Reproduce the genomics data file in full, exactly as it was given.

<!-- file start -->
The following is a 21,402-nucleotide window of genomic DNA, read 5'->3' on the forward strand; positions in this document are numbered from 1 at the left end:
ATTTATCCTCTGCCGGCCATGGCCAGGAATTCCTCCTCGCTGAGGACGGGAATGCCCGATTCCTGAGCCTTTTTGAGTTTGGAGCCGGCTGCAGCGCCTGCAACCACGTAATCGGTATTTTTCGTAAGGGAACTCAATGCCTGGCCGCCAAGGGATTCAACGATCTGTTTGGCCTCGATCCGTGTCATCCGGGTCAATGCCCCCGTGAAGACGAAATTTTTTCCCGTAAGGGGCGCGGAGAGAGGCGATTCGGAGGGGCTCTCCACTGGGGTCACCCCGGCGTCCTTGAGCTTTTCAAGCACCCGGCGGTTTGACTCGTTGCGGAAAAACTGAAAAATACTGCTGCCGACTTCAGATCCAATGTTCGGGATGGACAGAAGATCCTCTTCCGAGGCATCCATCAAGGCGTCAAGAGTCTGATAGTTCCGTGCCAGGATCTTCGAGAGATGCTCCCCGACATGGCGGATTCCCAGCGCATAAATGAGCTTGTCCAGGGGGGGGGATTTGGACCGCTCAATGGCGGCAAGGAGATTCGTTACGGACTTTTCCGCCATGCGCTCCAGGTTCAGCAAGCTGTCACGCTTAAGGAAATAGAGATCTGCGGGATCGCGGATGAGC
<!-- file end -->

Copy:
The following is a 21,402-nucleotide window of genomic DNA, read 5'->3' on the forward strand; positions in this document are numbered from 1 at the left end:
ATTTATCCTCTGCCGGCCATGGCCAGGAATTCCTCCTCGCTGAGGACGGGAATGCCCGATTCCTGAGCCTTTTTGAGTTTGGAGCCGGCTGCAGCGCCTGCAACCACGTAATCGGTATTTTTCGTAAGGGAACTCAATGCCTGGCCGCCAAGGGATTCAACGATCTGTTTGGCCTCGATCCGTGTCATCCGGGTCAATGCCCCCGTGAAGACGAAATTTTTTCCCGTAAGGGGCGCGGAGAGAGGCGATTCGGAGGGGCTCTCCACTGGGGTCACCCCGGCGTCCTTGAGCTTTTCAAGCACCCGGCGGTTTGACTCGTTGCGGAAAAACTGAAAAATACTGCTGCCGACTTCAGATCCAATGTTCGGGATGGACAGAAGATCCTCTTCCGAGGCATCCATCAAGGCGTCAAGAGTCTGATAGTTCCGTGCCAGGATCTTCGAGAGATGCTCCCCGACATGGCGGATTCCCAGCGCATAAATGAGCTTGTCCAGGGGGGGGGATTTGGACCGCTCAATGGCGGCAAGGAGATTCGTTACGGACTTTTCCGCCATGCGCTCCAGGTTCAGCAAGCTGTCACGCTTAAGGAAATAGAGATCTGCGGGATCGCGGATGAGC